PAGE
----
And it's this unfinished business of their shared past that keeps coming back to haunt India and Pakistan from time to time - just as it has done in the terrible attack on Samjhauta Express.
Seeing the two entire compartments with their passengers reduced to a charred nothingness and their wailing and devastated survivors, you wonder what the terrorists have after all achieved by all this. All they have managed to do is score another, if rather fine point, over their respective enemies. And they have driven home the message that this is what happens if you do not engage us and pay attention to our demands.
For now, it is not clear who did it though. The usual suspects are Kashmiri groups. But since most of those killed in the Samjhauta tragedy happen to be Pakistani families returning home, theories are also doing the rounds about some shadowy Hindu groups being behind the attack. It's been pointed out that as in Malegaon blasts in Maharashtra last year, the majority of the victims in this attack happen to be Muslim.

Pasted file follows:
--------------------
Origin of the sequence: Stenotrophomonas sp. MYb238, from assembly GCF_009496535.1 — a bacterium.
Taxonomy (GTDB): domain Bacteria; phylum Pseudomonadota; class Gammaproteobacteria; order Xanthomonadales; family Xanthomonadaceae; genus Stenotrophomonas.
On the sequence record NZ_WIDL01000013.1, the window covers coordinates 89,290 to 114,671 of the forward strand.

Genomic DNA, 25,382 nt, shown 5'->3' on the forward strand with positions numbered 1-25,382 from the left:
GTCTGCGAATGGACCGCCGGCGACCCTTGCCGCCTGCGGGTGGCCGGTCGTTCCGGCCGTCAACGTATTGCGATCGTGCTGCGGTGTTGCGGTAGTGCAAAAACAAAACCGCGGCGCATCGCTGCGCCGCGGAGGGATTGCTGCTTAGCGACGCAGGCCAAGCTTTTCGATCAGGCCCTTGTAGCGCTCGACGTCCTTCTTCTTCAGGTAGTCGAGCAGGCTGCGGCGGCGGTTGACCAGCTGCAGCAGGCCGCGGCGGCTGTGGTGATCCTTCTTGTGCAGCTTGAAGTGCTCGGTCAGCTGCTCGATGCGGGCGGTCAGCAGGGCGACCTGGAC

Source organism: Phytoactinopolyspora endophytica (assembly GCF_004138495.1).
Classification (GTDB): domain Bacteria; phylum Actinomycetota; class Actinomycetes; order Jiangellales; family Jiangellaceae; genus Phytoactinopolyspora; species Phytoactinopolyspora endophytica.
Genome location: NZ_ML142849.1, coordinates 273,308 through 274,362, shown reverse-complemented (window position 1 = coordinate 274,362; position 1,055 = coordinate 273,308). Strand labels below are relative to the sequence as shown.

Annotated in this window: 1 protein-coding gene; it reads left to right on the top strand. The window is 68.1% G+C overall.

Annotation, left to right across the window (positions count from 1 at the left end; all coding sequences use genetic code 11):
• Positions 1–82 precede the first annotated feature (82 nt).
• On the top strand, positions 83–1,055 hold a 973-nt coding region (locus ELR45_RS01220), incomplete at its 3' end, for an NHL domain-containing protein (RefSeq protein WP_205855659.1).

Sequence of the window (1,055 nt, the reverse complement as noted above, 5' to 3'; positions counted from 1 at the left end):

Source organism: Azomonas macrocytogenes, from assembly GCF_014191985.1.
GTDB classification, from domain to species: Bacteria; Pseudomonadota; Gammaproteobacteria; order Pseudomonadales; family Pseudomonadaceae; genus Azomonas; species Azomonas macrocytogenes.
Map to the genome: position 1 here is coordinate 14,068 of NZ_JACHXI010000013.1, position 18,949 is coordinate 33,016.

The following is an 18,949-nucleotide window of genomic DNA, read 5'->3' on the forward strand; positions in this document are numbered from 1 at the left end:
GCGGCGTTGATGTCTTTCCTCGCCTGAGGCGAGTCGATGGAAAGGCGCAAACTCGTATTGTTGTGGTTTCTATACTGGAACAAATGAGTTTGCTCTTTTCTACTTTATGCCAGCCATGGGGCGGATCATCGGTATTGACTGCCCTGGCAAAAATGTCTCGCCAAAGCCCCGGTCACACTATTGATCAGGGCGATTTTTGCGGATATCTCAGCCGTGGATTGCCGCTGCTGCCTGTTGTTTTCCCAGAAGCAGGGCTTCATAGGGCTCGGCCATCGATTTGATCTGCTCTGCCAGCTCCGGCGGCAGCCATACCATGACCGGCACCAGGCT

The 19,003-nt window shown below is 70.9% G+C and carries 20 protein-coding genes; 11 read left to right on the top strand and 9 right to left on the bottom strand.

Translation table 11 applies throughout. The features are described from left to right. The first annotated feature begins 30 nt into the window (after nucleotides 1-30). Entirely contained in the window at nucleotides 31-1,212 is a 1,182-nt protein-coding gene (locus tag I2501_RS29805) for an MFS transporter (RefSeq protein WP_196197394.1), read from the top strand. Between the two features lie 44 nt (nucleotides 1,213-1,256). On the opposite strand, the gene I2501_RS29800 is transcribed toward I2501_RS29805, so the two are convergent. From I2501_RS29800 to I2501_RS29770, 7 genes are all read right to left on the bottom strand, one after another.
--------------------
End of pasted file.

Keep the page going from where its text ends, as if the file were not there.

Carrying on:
But does it really matter who targeted who and whether those at the receiving end were Muslims or Hindus, Christians or Jews? All victims are innocent - unless they are directly responsible and paying for the injustice and suffering they have caused others.
So if the utterly helpless and persecuted Palestinians blow themselves up in Jewish settlements built on the land usurped and snatched from them, you understand - if not justify - the desperate action.